One of the tools the RCMP uses is vehicle checks, and as a result of checking 129 vechile, the police have found $30,000 in cash, $27,500 in black market drugs, and a laundry list of weapons, including knives, batons, and brass knuckles.

These public shootings put innocent people in danger, and I hope the RCMP can subdue this violence in our community.

Thursday, March 24, 2022

Summer Lawn Watering Reducing to Once per Week in Metro Vancouver

Grassy Park

Due to climate change and the continued increase in population, new summer water usage restrictions will be in effect this summer across Metro Vancouver.

Between May 1 and October 15 every year, the following lawn watering restrictions will automatically be in effect:

Residental even-numbered civic addresses may only water lawns on Saturdays:

  • Automatic watering from 5 am to 7 am
  • Manual watering from 6 am to 9 am

Residental odd-numbered civic addresses may only water lawns on Sundays:

  • Automatic watering from 5 am to 7 am
  • Manual watering from 6 am to 9 am

Non-residential even-numbered civic addresses may only water lawns on Mondays:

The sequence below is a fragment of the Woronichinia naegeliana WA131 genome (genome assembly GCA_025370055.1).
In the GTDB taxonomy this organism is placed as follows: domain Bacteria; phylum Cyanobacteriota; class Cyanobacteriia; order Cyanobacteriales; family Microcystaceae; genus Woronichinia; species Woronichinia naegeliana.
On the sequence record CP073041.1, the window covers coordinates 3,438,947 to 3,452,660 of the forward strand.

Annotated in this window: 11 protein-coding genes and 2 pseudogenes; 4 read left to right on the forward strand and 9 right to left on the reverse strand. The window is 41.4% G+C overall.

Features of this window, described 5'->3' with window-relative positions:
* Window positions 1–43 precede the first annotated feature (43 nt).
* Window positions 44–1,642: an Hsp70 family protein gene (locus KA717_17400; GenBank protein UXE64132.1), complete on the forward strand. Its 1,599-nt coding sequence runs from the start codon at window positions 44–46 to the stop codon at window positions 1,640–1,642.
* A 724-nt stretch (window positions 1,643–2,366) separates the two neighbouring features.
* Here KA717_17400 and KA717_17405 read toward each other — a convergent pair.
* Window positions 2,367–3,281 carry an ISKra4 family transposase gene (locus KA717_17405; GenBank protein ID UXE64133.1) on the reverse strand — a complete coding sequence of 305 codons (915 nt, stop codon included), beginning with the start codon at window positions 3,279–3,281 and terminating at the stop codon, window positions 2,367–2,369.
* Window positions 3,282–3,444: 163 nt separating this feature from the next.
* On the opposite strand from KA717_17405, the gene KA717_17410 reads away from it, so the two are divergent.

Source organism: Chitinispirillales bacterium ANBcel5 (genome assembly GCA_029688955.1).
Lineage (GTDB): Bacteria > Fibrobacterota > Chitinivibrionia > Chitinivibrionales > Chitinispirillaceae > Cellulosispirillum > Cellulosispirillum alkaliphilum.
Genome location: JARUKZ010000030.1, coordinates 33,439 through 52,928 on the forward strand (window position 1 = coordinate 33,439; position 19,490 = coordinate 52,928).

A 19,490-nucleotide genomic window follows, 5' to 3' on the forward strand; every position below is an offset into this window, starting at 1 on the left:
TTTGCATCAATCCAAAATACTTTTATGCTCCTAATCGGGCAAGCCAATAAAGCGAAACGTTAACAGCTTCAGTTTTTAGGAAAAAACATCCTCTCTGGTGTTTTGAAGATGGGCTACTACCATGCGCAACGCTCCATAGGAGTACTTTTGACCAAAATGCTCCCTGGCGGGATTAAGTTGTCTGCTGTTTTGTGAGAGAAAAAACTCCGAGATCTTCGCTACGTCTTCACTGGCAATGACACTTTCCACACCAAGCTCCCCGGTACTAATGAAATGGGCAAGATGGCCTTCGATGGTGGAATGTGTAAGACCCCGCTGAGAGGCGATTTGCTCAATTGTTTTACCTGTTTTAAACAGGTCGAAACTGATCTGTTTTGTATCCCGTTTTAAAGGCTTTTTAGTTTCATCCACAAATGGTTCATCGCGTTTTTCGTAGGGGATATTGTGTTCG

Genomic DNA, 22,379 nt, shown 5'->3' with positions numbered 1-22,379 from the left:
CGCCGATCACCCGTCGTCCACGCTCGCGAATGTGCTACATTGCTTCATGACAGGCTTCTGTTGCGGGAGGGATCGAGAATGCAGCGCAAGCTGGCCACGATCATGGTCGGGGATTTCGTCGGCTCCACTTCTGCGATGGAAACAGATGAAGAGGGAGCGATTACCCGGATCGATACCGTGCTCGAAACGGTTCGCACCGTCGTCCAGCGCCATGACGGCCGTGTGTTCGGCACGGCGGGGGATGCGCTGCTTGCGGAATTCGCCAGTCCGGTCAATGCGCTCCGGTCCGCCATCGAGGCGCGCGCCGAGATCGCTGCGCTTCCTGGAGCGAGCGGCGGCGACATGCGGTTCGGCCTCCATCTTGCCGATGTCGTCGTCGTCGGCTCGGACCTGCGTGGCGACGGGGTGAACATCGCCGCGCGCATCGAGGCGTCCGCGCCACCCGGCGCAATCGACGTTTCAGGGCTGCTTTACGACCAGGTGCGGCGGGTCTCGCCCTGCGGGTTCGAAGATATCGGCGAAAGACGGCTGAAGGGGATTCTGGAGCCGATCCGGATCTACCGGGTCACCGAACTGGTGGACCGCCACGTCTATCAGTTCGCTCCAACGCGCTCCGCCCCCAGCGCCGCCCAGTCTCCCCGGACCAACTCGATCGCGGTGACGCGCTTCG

• Automatic watering from 4 am to 6 am
  • Manual watering from 6 am to 9 am

Non-residential odd-numbered civic addresses may only water lawns on Tuesdays:

  • Automatic watering from 4 am to 6 am
  • Manual watering– from 6 am to 9 am

You can water trees, shrubs, and flowers using a sprinkler daily before 9 am or any time of day using a handheld hose, soaker hose, water container, or drip irrigation.

All lawn watering will be prohibited if the region must enter stage 2 water restriction to preserve the drink water supply.

Langley City will advertise these changes on social media, in the newspaper, and the property tax notices in the summer.

Wednesday, March 23, 2022

New Langley RCMP Strategic Plan Lays Groundwork to Help Increase Community Safety